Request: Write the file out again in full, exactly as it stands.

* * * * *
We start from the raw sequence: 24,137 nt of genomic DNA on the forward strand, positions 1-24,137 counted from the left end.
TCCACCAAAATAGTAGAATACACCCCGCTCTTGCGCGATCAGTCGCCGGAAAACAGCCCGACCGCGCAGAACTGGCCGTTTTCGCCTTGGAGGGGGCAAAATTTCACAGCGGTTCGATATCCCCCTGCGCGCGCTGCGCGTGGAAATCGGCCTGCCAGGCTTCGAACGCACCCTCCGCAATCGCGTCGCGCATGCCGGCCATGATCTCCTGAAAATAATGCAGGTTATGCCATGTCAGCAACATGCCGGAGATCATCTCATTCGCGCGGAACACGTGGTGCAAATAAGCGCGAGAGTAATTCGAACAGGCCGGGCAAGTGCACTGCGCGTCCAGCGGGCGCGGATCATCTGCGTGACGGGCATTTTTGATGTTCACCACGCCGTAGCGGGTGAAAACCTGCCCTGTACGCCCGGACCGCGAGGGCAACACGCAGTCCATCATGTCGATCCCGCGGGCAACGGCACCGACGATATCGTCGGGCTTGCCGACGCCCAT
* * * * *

We start from the raw sequence: 24,137 nt of genomic DNA on the forward strand, positions 1-24,137 counted from the left end.
TCCACCAAAATAGTAGAATACACCCCGCTCTTGCGCGATCAGTCGCCGGAAAACAGCCCGACCGCGCAGAACTGGCCGTTTTCGCCTTGGAGGGGGCAAAATTTCACAGCGGTTCGATATCCCCCTGCGCGCGCTGCGCGTGGAAATCGGCCTGCCAGGCTTCGAACGCACCCTCCGCAATCGCGTCGCGCATGCCGGCCATGATCTCCTGAAAATAATGCAGGTTATGCCATGTCAGCAACATGCCGGAGATCATCTCATTCGCGCGGAACACGTGGTGCAAATAAGCGCGAGAGTAATTCGAACAGGCCGGGCAAGTGCACTGCGCGTCCAGCGGGCGCGGATCATCTGCGTGACGGGCATTTTTGATGTTCACCACGCCGTAGCGGGTGAAAACCTGCCCTGTACGCCCGGACCGCGAGGGCAACACGCAGTCCATCATGTCGATCCCGCGGGCAACGGCACCGACGATATCGTCGGGCTTGCCGACGCCCAT